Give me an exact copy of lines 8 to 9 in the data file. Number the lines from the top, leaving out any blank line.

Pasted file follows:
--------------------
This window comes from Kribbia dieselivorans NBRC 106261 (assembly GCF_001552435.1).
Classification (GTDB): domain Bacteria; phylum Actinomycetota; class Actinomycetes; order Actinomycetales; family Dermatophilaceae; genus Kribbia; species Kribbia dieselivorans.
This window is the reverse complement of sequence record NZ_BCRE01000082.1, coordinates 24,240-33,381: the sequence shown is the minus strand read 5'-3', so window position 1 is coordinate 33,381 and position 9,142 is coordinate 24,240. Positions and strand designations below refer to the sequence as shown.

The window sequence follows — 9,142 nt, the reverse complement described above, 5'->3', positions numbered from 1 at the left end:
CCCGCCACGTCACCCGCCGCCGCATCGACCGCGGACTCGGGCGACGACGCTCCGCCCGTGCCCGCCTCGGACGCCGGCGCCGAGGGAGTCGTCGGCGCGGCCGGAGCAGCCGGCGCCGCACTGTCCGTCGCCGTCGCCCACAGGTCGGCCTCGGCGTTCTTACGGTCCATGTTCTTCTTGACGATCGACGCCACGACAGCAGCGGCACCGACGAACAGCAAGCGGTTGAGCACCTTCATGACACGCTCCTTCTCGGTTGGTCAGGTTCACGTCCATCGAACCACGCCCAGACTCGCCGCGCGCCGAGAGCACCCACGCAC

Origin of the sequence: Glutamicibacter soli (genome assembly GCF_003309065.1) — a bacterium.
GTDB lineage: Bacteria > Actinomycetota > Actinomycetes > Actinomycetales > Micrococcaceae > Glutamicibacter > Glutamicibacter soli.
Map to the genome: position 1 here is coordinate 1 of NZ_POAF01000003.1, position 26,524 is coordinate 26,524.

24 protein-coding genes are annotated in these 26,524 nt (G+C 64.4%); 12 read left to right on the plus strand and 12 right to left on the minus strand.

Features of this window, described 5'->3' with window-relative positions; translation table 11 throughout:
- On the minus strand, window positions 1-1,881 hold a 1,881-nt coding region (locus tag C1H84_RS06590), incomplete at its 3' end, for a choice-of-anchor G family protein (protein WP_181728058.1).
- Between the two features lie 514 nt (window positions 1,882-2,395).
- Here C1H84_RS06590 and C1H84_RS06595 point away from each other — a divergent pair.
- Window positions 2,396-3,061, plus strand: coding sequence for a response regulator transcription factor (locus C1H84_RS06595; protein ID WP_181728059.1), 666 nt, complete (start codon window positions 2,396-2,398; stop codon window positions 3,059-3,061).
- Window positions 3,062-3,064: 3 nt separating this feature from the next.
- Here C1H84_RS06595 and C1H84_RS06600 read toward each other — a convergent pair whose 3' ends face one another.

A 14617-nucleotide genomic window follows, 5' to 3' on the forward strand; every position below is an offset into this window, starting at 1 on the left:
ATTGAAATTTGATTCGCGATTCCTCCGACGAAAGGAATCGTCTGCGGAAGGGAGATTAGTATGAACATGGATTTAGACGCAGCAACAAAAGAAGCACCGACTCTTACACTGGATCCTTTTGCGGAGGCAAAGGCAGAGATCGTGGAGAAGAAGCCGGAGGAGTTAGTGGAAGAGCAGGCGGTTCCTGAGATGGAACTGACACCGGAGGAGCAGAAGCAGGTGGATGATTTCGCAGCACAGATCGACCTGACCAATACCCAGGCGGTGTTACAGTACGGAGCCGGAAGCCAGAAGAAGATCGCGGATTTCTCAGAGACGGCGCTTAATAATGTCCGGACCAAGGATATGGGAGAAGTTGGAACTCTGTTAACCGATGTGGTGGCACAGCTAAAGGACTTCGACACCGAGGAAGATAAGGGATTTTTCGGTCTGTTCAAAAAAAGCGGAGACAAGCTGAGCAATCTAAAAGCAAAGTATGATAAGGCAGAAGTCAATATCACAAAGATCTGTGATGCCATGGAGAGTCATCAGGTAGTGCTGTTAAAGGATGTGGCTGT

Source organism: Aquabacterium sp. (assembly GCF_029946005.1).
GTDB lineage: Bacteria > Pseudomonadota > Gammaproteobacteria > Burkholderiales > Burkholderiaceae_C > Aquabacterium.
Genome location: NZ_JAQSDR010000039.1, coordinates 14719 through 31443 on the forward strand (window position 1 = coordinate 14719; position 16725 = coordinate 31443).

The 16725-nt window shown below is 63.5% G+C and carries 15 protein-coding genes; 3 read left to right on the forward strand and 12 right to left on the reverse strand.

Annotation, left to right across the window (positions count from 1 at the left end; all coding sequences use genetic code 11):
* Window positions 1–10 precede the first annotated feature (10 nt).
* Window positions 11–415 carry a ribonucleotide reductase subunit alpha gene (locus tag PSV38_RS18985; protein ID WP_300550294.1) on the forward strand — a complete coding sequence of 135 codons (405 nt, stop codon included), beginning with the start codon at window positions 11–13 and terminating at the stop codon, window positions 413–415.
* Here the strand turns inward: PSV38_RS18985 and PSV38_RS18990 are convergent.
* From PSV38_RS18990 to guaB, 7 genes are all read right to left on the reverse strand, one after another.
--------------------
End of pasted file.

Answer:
Map to the genome: position 1 here is coordinate 1 of NZ_POAF01000003.1, position 26,524 is coordinate 26,524.

24 protein-coding genes are annotated in these 26,524 nt (G+C 64.4%); 12 read left to right on the plus strand and 12 right to left on the minus strand.